What gave you the confidence to feel that you could to do this? It’s quite a lot to undertake isn’t it?
I came from a background of pugilism and gangsters - I’d been a professional boxer and stuff - so I wasn’t frightened to do things. The only person that ever frightened me was the taxman, but otherwise it was a great big giggle. I certainly wasn’t anxious about investing in a studio; I knew that if it didn’t work another photographer could take over the space. But I enjoyed it, and we knew from the first picture we were ok, because it went onto the cover of a glossy magazine, and from then on every other picture I took seemed to find its way onto a magazine cover - even when it wasn’t intended.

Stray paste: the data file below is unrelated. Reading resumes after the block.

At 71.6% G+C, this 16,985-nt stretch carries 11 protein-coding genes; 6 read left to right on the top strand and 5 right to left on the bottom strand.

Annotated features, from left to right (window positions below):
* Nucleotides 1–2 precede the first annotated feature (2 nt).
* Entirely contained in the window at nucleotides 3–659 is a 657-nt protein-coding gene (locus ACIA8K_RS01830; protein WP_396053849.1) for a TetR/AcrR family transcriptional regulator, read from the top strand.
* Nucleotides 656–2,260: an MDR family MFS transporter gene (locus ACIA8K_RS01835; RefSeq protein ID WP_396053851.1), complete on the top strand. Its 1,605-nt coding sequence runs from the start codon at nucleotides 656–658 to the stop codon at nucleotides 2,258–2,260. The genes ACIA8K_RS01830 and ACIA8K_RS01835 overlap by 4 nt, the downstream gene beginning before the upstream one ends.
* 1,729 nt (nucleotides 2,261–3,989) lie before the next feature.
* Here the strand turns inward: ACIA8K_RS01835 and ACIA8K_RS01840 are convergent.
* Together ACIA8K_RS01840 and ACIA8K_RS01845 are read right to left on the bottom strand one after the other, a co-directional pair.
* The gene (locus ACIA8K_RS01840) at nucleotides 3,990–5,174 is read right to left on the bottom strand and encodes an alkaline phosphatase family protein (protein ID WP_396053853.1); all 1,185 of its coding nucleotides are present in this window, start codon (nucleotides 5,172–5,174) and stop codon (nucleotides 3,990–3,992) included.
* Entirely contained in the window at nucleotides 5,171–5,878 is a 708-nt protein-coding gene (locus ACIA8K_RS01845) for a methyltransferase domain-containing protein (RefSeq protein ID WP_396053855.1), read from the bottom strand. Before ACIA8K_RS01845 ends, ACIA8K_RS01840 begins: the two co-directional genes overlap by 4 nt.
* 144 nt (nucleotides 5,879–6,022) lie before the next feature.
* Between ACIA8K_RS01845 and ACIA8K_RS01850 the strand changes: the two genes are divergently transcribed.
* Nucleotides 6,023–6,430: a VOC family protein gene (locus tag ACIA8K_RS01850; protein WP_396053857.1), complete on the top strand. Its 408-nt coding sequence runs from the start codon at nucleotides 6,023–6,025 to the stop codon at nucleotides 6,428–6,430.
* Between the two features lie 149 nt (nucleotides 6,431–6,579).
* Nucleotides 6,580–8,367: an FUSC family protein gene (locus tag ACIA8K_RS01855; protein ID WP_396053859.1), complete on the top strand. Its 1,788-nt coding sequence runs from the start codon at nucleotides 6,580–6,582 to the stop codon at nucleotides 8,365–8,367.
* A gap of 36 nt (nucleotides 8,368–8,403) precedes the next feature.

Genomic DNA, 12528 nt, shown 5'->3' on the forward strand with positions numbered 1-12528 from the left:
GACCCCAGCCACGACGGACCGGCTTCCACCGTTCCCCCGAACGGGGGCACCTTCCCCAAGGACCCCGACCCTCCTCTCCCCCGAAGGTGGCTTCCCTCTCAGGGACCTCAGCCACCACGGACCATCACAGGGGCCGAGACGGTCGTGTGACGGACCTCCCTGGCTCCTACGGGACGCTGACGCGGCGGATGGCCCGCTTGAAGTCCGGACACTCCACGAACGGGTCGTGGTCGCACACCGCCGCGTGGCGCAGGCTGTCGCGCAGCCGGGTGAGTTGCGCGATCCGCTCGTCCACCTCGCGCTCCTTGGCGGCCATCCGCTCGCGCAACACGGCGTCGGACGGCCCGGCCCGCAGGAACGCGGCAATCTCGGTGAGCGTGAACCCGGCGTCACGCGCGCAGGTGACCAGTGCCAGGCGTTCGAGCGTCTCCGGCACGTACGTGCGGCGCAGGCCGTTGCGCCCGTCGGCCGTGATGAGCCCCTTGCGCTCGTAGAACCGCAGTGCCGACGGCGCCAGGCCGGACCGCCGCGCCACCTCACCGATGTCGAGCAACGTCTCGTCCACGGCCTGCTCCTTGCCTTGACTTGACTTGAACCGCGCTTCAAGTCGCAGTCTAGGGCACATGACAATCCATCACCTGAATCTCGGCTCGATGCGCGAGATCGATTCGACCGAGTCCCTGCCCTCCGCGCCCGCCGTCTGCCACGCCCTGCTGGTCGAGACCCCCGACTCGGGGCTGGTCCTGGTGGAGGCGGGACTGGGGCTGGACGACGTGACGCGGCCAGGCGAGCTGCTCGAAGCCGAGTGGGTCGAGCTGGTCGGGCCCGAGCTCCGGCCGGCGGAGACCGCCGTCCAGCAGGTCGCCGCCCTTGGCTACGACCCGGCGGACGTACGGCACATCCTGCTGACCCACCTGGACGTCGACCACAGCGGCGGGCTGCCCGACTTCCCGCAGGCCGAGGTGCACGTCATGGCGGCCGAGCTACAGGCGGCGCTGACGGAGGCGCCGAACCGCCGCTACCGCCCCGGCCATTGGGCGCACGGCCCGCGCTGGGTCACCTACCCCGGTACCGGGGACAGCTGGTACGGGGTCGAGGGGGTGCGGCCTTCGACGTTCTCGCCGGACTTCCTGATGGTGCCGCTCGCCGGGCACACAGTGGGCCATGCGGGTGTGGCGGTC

Of course I was very privileged to be in a position to pick and choose the pictures I took. I was an entrepreneur and manager, and one of my clients was Olivia Hussey who had just starred in Zefferelli’s Romeo and Juliet. So it became easier. I had a friend living along the road, a beautiful girl called Marsha Hunt who was starring in a new production of Hair. Vogue took the picture and put it onto a centre page spread. It was also my idea to photograph David Bowie as the first man to appear on the cover of Vogue. So I went to Paris where David was recording his album, but when he saw the picture he wanted it for the cover of 'Pin-Ups' so I scrapped the idea of putting it on Vogue - and a good thing I did.